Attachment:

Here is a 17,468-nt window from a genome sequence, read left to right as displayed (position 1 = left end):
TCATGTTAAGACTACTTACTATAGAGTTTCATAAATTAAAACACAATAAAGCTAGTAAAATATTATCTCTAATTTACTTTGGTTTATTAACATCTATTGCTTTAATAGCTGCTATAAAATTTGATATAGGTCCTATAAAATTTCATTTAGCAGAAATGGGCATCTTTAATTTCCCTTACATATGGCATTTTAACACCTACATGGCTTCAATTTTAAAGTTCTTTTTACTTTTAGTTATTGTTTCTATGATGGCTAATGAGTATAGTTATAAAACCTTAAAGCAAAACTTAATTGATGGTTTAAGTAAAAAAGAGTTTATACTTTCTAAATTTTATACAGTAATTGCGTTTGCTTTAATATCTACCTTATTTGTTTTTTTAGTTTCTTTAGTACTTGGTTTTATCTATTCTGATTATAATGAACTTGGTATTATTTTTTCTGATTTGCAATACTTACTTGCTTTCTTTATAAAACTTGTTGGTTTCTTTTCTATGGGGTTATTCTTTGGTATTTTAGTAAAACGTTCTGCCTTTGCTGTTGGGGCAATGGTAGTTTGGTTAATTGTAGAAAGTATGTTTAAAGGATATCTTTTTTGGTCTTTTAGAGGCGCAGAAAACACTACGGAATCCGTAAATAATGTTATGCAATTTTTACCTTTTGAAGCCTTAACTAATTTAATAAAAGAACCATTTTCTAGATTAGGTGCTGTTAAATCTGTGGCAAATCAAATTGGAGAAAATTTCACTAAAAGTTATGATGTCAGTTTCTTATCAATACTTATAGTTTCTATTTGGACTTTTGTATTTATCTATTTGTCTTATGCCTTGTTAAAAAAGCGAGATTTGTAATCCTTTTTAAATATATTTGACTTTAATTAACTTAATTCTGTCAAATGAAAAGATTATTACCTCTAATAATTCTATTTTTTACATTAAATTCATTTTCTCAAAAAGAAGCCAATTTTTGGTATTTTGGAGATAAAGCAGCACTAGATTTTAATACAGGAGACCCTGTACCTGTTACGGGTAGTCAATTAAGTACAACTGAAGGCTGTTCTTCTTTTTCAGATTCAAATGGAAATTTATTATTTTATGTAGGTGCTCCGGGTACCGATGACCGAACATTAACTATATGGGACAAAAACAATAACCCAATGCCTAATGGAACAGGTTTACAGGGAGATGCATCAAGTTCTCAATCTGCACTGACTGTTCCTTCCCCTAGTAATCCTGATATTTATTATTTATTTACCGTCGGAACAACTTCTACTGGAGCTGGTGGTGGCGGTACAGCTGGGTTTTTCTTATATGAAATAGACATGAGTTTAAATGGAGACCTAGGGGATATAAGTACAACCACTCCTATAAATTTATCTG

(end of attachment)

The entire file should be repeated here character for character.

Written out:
Here is a 17,468-nt window from a genome sequence, read left to right as displayed (position 1 = left end):
TCATGTTAAGACTACTTACTATAGAGTTTCATAAATTAAAACACAATAAAGCTAGTAAAATATTATCTCTAATTTACTTTGGTTTATTAACATCTATTGCTTTAATAGCTGCTATAAAATTTGATATAGGTCCTATAAAATTTCATTTAGCAGAAATGGGCATCTTTAATTTCCCTTACATATGGCATTTTAACACCTACATGGCTTCAATTTTAAAGTTCTTTTTACTTTTAGTTATTGTTTCTATGATGGCTAATGAGTATAGTTATAAAACCTTAAAGCAAAACTTAATTGATGGTTTAAGTAAAAAAGAGTTTATACTTTCTAAATTTTATACAGTAATTGCGTTTGCTTTAATATCTACCTTATTTGTTTTTTTAGTTTCTTTAGTACTTGGTTTTATCTATTCTGATTATAATGAACTTGGTATTATTTTTTCTGATTTGCAATACTTACTTGCTTTCTTTATAAAACTTGTTGGTTTCTTTTCTATGGGGTTATTCTTTGGTATTTTAGTAAAACGTTCTGCCTTTGCTGTTGGGGCAATGGTAGTTTGGTTAATTGTAGAAAGTATGTTTAAAGGATATCTTTTTTGGTCTTTTAGAGGCGCAGAAAACACTACGGAATCCGTAAATAATGTTATGCAATTTTTACCTTTTGAAGCCTTAACTAATTTAATAAAAGAACCATTTTCTAGATTAGGTGCTGTTAAATCTGTGGCAAATCAAATTGGAGAAAATTTCACTAAAAGTTATGATGTCAGTTTCTTATCAATACTTATAGTTTCTATTTGGACTTTTGTATTTATCTATTTGTCTTATGCCTTGTTAAAAAAGCGAGATTTGTAATCCTTTTTAAATATATTTGACTTTAATTAACTTAATTCTGTCAAATGAAAAGATTATTACCTCTAATAATTCTATTTTTTACATTAAATTCATTTTCTCAAAAAGAAGCCAATTTTTGGTATTTTGGAGATAAAGCAGCACTAGATTTTAATACAGGAGACCCTGTACCTGTTACGGGTAGTCAATTAAGTACAACTGAAGGCTGTTCTTCTTTTTCAGATTCAAATGGAAATTTATTATTTTATGTAGGTGCTCCGGGTACCGATGACCGAACATTAACTATATGGGACAAAAACAATAACCCAATGCCTAATGGAACAGGTTTACAGGGAGATGCATCAAGTTCTCAATCTGCACTGACTGTTCCTTCCCCTAGTAATCCTGATATTTATTATTTATTTACCGTCGGAACAACTTCTACTGGAGCTGGTGGTGGCGGTACAGCTGGGTTTTTCTTATATGAAATAGACATGAGTTTAAATGGAGACCTAGGGGATATAAGTACAACCACTCCTATAAATTTATCTG